Message in the home/school book last week"I would like to meet on X date at Y time if that's ok". Suggested date clashes with an alternative arrangement, so I need to call the therapist to change it. Problem - no phone number to hand. I could have sent a message into school last week with the other child but, I am not that organised.
Think for a minute (hard work in the mornings!), and decide to phone school. School have a list of numbers, and read off the number for our physio. I phone the number, and get the answer phone for the physio-who-is-not-our-physio. Hang up, call the school again. School check the number, give me that same number again. Impasse.
We (the mysterious man at the other end of the phone, possibly the headmaster, and I) agree to try the published number for the physio-who-is-not-our-physio, to see if they have been swapped. I ring, I get the answerphone for the physiotherapy assistant.
Deciding at this point not to phone school again (although it is tempting, I wonder who the next number on the loop would belong to?), I call the original physio-who-is-not-our-physio requesting the number of our physio. And then call the assistant, and ask her too. One of them will surely know.
Put the phone down, pick up the computer. Phone rings. Computer down, pick up the phone, it's our physiotherapist who has been passed a message via the assistant. We cancel the proposed appointment, but will have to phone again to rearrange as there is a diary issue.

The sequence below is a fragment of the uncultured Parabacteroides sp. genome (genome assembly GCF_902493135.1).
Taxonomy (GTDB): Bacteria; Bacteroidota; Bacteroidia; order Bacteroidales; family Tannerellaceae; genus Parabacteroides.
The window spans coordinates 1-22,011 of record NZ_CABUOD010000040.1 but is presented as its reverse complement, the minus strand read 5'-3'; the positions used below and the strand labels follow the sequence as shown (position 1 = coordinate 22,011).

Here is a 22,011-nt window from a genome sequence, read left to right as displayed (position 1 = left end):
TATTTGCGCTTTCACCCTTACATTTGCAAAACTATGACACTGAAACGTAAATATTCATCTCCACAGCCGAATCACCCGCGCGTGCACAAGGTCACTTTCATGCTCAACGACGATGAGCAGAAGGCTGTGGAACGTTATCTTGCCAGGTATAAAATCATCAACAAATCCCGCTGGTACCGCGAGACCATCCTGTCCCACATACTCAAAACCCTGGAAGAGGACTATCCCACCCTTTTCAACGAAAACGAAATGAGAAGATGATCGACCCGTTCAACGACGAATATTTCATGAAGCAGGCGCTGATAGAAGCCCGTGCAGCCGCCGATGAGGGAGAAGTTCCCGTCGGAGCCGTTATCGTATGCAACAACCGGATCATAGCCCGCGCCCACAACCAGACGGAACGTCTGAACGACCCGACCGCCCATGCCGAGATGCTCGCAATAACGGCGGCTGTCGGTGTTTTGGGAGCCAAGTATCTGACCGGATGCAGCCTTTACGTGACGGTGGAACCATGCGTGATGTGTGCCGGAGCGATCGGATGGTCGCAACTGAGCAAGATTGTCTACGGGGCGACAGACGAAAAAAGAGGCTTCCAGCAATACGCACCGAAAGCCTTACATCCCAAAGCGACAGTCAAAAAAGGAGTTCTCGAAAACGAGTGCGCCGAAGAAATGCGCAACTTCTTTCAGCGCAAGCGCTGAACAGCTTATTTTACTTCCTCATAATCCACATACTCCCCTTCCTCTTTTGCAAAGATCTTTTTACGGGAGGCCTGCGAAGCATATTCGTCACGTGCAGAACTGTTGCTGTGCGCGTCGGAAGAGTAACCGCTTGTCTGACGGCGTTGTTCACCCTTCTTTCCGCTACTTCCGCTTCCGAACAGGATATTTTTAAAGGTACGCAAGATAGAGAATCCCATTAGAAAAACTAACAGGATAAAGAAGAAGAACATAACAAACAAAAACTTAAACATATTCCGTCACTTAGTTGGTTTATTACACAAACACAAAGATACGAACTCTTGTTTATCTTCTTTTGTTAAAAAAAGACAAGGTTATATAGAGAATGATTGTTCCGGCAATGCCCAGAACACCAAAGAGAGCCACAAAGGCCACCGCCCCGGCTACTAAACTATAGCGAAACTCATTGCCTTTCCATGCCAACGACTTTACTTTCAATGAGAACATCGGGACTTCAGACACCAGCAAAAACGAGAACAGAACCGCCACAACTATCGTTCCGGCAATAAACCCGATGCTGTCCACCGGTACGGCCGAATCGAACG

Put the phone down, pick up the computer. Phone rings. It's the physio-who-is-not-our-physio, calling with our physio's number. And another message, about a new wheelchair assessment.
After all this, you'd think I'd take that number and put it into my mobile phone. So, have I done this, or put down the phone, and picked up the computer again?
Sunday, 9 March 2008
Sadly it's also a description of me today. I switched Mog's feed off instead of to hold whilst setting up the new set of milk. Being switched off, naturally it didn't beep to remind me to turn it to run when I'd finished. So she sat milkless for three hours this afternoon. And now I'm sitting up for another three hours until it has all dripped through.
On a more positive note, this sign reminds me that in four weeks' time we'll be heading back to Florida for some more peaceful manatee spotting (this sign comes from the manatee rescue place we visited in 2006). Lots to do and see but hopefully some time to slow down and relax too.